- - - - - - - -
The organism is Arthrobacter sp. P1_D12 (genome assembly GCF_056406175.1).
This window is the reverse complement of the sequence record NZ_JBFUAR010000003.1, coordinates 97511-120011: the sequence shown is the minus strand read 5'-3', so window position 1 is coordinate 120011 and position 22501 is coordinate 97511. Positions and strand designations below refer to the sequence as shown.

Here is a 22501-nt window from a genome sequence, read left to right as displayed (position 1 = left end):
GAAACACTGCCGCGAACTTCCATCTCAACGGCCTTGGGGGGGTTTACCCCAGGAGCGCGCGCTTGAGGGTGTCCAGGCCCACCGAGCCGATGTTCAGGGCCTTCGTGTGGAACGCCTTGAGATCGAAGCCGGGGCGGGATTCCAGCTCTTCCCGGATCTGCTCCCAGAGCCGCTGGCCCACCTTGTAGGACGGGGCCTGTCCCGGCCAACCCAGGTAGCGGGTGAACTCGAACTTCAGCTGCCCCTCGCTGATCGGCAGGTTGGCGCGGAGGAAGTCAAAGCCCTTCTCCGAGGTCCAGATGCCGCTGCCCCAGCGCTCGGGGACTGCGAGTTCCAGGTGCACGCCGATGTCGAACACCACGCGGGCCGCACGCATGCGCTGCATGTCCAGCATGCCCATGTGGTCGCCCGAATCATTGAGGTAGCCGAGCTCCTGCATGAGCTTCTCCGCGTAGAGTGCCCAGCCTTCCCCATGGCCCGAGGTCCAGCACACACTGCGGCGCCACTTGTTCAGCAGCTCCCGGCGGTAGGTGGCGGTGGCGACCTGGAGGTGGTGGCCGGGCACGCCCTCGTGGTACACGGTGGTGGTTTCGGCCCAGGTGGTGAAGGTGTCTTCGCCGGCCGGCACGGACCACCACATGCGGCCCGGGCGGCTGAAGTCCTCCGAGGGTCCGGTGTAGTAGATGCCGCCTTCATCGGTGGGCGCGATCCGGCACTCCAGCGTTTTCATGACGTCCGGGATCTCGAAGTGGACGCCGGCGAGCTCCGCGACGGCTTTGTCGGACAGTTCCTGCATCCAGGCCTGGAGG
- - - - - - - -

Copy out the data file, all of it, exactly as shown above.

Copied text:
The organism is Arthrobacter sp. P1_D12 (genome assembly GCF_056406175.1).
This window is the reverse complement of the sequence record NZ_JBFUAR010000003.1, coordinates 97511-120011: the sequence shown is the minus strand read 5'-3', so window position 1 is coordinate 120011 and position 22501 is coordinate 97511. Positions and strand designations below refer to the sequence as shown.

Here is a 22501-nt window from a genome sequence, read left to right as displayed (position 1 = left end):
GAAACACTGCCGCGAACTTCCATCTCAACGGCCTTGGGGGGGTTTACCCCAGGAGCGCGCGCTTGAGGGTGTCCAGGCCCACCGAGCCGATGTTCAGGGCCTTCGTGTGGAACGCCTTGAGATCGAAGCCGGGGCGGGATTCCAGCTCTTCCCGGATCTGCTCCCAGAGCCGCTGGCCCACCTTGTAGGACGGGGCCTGTCCCGGCCAACCCAGGTAGCGGGTGAACTCGAACTTCAGCTGCCCCTCGCTGATCGGCAGGTTGGCGCGGAGGAAGTCAAAGCCCTTCTCCGAGGTCCAGATGCCGCTGCCCCAGCGCTCGGGGACTGCGAGTTCCAGGTGCACGCCGATGTCGAACACCACGCGGGCCGCACGCATGCGCTGCATGTCCAGCATGCCCATGTGGTCGCCCGAATCATTGAGGTAGCCGAGCTCCTGCATGAGCTTCTCCGCGTAGAGTGCCCAGCCTTCCCCATGGCCCGAGGTCCAGCACACACTGCGGCGCCACTTGTTCAGCAGCTCCCGGCGGTAGGTGGCGGTGGCGACCTGGAGGTGGTGGCCGGGCACGCCCTCGTGGTACACGGTGGTGGTTTCGGCCCAGGTGGTGAAGGTGTCTTCGCCGGCCGGCACGGACCACCACATGCGGCCCGGGCGGCTGAAGTCCTCCGAGGGTCCGGTGTAGTAGATGCCGCCTTCATCGGTGGGCGCGATCCGGCACTCCAGCGTTTTCATGACGTCCGGGATCTCGAAGTGGACGCCGGCGAGCTCCGCGACGGCTTTGTCGGACAGTTCCTGCATCCAGGCCTGGAGG